How to Alleviate Sleep Problems After a Traumatic Event

Sleep problems are common after experiencing a traumatic event, and itís estimated that 70 percent of adults in the United States have experienced a traumatic event at least once in their life. Up to 20 percent of those people will develop posttraumatic stress disorder (PTSD), and many more will have other lingering effects from the trauma, including disrupted sleep.

If a traumatic experience has been affecting your sleep, itís important to speak to your doctor as soon as possible. Many treatments are available that can help, including psychotherapy, medications and lifestyle changes.

Letís take a closer look at how trauma disrupts sleep and ways you can help yourself to start sleeping better after a traumatic event.


Traumatic experiences cause a surge in stress hormones that keep you awake and on-edge, such as adrenaline and epinephrine. If the stress is not resolved, your stress hormone levels remain high, which makes it difficult to relax and sleep.

To complicate matters further, stress hormones tend to peak in the afternoon and early evening. Instead of winding down toward the end of the day, your hormones may actually be revving up. And when you have a poor nightís sleep, your body increases its stress hormone production even more to keep you functioning. It can become a vicious cycle as poor sleep only makes the problem worse.

A recent survey conducted by Mattress Advisor found that people who were experiencing sleep problems due to traumatic experiences lost, on average, nearly 2 hours of sleep per night. Considering that many of us already get less than the recommended 7-9 hours of sleep per night, losing another 2 hours per night can be devastating to a personís health.

And sleep disruptions can to last for months, and sometimes years, after a traumatic event. This highlights the importance of taking action to correct sleep problems as soon as they start.

Sleep problems experienced after trauma


1. Cognitive Behavioral Therapy (CBT)

The goal of cognitive behavioral therapy is to help you gain greater awareness of your thoughts, feelings and behaviors. By becoming more aware of negative thought patterns and how these are affecting your life, you can start changing these patterns and restoring emotional and physical health.

CBT has been found to be very effective in treating PTSD. It has even been shown to help correct biological disturbances in the brain that can occur following trauma. And in Mattress Advisorís survey, those who tried to alleviate their sleep disturbances after trauma found CBT to be the most helpful of all treatment methods. Respondents felt CBT was even more helpful than medications.

2. Lifestyle Changes

You can make a variety of small, easy changes in your daily routine to help improve your sleep. Many trauma survivors have found the following to be helpful:

  • Play white noise specifically designed to help with sleep
  • Sleep in a different room or location
  • Sleep with the door closed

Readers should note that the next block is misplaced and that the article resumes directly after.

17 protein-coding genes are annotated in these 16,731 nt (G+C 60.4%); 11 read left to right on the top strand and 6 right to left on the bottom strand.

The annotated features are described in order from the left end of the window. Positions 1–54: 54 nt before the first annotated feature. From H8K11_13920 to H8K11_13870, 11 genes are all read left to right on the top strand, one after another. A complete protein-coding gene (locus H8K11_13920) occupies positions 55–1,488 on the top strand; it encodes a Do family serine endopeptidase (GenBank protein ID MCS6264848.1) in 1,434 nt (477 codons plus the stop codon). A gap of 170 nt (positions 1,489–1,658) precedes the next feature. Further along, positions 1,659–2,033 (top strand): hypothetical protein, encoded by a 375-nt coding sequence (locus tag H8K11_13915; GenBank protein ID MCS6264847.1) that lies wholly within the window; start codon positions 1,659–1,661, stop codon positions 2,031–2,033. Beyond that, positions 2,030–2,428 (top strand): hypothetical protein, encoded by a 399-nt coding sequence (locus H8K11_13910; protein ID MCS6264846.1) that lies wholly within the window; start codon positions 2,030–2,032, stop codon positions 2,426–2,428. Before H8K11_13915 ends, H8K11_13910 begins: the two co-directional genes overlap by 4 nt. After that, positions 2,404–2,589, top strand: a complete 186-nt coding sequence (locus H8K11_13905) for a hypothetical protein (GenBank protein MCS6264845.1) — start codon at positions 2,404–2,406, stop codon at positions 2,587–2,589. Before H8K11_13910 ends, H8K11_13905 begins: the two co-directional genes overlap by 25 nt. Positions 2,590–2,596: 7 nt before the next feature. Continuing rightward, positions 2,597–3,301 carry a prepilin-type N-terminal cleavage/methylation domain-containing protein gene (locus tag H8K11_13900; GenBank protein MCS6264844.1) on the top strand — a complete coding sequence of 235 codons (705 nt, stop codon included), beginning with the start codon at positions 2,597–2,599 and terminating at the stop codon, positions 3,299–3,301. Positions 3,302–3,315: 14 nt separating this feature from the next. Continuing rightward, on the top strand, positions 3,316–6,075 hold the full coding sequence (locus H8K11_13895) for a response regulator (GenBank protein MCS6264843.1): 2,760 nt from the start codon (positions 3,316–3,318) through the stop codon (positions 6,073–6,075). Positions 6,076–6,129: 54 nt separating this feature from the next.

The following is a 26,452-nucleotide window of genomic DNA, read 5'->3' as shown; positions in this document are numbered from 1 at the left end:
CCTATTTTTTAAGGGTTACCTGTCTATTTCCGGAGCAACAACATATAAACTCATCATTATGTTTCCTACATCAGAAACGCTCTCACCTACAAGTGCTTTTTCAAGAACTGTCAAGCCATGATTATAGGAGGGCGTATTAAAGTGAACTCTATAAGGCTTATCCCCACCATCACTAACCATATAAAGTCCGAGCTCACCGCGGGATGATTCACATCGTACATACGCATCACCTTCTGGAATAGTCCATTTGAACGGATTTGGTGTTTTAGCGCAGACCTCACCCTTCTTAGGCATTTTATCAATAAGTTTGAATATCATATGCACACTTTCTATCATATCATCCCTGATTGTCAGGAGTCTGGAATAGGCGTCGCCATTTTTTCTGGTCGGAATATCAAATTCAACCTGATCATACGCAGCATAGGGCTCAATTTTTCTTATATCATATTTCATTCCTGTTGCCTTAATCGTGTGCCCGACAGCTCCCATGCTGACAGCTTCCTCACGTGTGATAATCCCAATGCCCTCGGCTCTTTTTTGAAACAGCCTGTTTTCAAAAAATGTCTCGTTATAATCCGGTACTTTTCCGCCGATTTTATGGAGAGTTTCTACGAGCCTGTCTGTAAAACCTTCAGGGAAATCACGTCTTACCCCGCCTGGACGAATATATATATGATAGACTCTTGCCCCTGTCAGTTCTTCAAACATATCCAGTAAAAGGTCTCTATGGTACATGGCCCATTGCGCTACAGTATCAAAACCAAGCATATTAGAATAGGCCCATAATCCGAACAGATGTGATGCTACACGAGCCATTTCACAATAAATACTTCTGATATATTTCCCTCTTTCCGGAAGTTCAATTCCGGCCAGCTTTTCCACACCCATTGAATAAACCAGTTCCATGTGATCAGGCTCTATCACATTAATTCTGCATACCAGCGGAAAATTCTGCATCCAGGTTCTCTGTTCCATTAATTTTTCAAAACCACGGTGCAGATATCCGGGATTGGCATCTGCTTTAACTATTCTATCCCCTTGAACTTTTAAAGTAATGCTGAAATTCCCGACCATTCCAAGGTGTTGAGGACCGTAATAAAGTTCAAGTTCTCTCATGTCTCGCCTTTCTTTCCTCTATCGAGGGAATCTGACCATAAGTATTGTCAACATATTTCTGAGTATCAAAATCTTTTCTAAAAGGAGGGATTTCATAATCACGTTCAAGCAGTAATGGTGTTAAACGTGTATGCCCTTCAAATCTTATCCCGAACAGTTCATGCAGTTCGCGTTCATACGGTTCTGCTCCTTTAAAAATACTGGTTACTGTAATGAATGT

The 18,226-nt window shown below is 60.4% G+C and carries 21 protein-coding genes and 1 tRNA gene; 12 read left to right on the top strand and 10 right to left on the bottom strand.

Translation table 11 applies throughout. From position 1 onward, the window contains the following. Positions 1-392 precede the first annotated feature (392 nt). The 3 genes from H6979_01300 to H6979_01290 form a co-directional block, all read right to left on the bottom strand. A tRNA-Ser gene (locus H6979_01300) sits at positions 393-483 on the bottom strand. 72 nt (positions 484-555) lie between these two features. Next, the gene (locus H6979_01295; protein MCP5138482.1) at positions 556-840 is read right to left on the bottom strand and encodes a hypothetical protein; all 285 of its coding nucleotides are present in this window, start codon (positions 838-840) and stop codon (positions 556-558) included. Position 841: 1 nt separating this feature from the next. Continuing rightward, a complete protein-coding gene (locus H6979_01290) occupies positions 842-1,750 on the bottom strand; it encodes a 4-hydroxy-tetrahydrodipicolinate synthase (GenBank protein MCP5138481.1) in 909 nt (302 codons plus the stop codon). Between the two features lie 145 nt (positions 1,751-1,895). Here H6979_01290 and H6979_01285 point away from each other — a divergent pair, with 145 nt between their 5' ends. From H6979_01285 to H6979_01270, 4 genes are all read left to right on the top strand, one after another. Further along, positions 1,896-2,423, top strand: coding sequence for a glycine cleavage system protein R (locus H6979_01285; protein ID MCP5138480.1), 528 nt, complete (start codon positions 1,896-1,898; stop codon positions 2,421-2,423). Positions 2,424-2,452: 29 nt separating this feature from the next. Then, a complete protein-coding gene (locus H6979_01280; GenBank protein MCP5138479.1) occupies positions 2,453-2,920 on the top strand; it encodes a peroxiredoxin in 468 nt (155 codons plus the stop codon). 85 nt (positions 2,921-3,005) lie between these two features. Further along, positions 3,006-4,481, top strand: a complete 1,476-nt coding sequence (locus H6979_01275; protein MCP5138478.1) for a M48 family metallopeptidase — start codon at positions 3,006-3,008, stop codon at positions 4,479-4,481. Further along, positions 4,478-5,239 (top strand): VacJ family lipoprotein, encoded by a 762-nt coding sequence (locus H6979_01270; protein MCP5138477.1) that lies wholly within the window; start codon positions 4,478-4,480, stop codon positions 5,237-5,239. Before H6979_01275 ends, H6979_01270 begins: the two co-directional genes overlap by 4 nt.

• Eliminate distractions before bed, such as TV, cell phones or video games
  • Exercise during the day to help reduce stress
  • Eat a healthy diet
  • Avoid caffeine after 3pm
  • Establish a relaxing bedtime routine

Related: 8 Things You Shouldnít Do Before Bed

3. Meditation

Research has shown that meditation helps improve the quality of your sleep and alleviate many sleep problems. One study looked at two groups of adults who were having trouble sleeping. One group took a sleep education class that taught ways to improve sleep habits. The second group was taught a mindfulness meditation program.

Those who were taught how to meditate had less insomnia, fatigue and depression than those who learned about improving sleep habits. The researchers felt this was largely due to the fact meditation can trigger your relaxation response and help calm your overactive stress hormones. They recommended meditating for at least 20 minutes a day to support your relaxation response.

Consider experimenting with these different meditation techniques to see if they can help you sleep better.

4. Eye Movement Desensitization and Reprocessing (EMDR)

EMDR is another proven way to help reduce symptoms caused by traumatic events. In an EMDR session, a trained therapist would ask you to briefly focus on the memory of a traumatic event while moving your eyes from side to side. It may sound strange, but research has shown that this relatively simple process can help trauma survivors transform painful emotions into feelings of empowerment. This can bring an important sense of closure, which supports mental and physical healing following a trauma.

5. Medications

Speak to your doctor about whether or not sleep aid medications may help your sleep issues. Medications can be helpful in the short term to get your body back on track, but in general they are not recommended for long-term treatment because chronic use can lead to dependence and withdrawal symptoms.

Your doctor will also likely suggest you combine medications with therapy and other non-pharmaceutical treatment options.

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